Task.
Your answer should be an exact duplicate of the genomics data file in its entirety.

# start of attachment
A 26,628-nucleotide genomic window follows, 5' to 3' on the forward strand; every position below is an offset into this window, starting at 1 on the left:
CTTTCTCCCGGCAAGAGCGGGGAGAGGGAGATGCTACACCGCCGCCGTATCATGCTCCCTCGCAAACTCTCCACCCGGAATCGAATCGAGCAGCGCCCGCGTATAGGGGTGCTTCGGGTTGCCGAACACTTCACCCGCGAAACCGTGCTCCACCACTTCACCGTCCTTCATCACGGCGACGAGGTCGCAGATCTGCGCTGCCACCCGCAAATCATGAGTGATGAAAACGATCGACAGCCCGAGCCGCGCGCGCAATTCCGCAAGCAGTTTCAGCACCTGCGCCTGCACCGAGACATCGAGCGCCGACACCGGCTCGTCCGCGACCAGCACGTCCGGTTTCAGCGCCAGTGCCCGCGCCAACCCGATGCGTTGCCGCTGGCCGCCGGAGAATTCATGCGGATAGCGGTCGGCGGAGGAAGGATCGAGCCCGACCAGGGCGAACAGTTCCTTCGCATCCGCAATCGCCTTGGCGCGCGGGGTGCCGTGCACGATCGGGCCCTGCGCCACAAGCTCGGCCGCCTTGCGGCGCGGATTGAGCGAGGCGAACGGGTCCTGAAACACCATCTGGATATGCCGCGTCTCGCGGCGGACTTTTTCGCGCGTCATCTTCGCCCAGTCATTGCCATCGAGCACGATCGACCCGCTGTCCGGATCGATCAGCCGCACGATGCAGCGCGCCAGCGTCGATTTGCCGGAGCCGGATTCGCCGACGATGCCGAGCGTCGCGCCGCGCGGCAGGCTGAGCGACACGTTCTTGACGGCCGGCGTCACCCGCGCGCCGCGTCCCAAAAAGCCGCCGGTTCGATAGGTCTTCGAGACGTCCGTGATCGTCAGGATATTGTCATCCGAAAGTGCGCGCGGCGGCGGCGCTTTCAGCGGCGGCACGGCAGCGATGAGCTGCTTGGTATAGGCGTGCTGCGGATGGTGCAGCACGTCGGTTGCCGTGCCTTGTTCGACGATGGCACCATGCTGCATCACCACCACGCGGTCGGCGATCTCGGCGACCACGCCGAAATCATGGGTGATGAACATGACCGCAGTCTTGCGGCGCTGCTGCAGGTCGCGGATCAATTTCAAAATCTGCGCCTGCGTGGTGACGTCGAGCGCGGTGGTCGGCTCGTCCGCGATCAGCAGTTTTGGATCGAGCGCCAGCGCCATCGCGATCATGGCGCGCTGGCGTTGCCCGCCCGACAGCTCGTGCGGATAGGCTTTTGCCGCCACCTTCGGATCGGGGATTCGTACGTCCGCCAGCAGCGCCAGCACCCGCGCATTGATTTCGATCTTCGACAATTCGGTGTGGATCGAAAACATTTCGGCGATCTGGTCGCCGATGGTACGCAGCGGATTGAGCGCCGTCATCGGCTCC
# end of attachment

A 26,628-nucleotide genomic window follows, 5' to 3' on the forward strand; every position below is an offset into this window, starting at 1 on the left:
CTTTCTCCCGGCAAGAGCGGGGAGAGGGAGATGCTACACCGCCGCCGTATCATGCTCCCTCGCAAACTCTCCACCCGGAATCGAATCGAGCAGCGCCCGCGTATAGGGGTGCTTCGGGTTGCCGAACACTTCACCCGCGAAACCGTGCTCCACCACTTCACCGTCCTTCATCACGGCGACGAGGTCGCAGATCTGCGCTGCCACCCGCAAATCATGAGTGATGAAAACGATCGACAGCCCGAGCCGCGCGCGCAATTCCGCAAGCAGTTTCAGCACCTGCGCCTGCACCGAGACATCGAGCGCCGACACCGGCTCGTCCGCGACCAGCACGTCCGGTTTCAGCGCCAGTGCCCGCGCCAACCCGATGCGTTGCCGCTGGCCGCCGGAGAATTCATGCGGATAGCGGTCGGCGGAGGAAGGATCGAGCCCGACCAGGGCGAACAGTTCCTTCGCATCCGCAATCGCCTTGGCGCGCGGGGTGCCGTGCACGATCGGGCCCTGCGCCACAAGCTCGGCCGCCTTGCGGCGCGGATTGAGCGAGGCGAACGGGTCCTGAAACACCATCTGGATATGCCGCGTCTCGCGGCGGACTTTTTCGCGCGTCATCTTCGCCCAGTCATTGCCATCGAGCACGATCGACCCGCTGTCCGGATCGATCAGCCGCACGATGCAGCGCGCCAGCGTCGATTTGCCGGAGCCGGATTCGCCGACGATGCCGAGCGTCGCGCCGCGCGGCAGGCTGAGCGACACGTTCTTGACGGCCGGCGTCACCCGCGCGCCGCGTCCCAAAAAGCCGCCGGTTCGATAGGTCTTCGAGACGTCCGTGATCGTCAGGATATTGTCATCCGAAAGTGCGCGCGGCGGCGGCGCTTTCAGCGGCGGCACGGCAGCGATGAGCTGCTTGGTATAGGCGTGCTGCGGATGGTGCAGCACGTCGGTTGCCGTGCCTTGTTCGACGATGGCACCATGCTGCATCACCACCACGCGGTCGGCGATCTCGGCGACCACGCCGAAATCATGGGTGATGAACATGACCGCAGTCTTGCGGCGCTGCTGCAGGTCGCGGATCAATTTCAAAATCTGCGCCTGCGTGGTGACGTCGAGCGCGGTGGTCGGCTCGTCCGCGATCAGCAGTTTTGGATCGAGCGCCAGCGCCATCGCGATCATGGCGCGCTGGCGTTGCCCGCCCGACAGCTCGTGCGGATAGGCTTTTGCCGCCACCTTCGGATCGGGGATTCGTACGTCCGCCAGCAGCGCCAGCACCCGCGCATTGATTTCGATCTTCGACAATTCGGTGTGGATCGAAAACATTTCGGCGATCTGGTCGCCGATGGTACGCAGCGGATTGAGCGCCGTCATCGGCTCC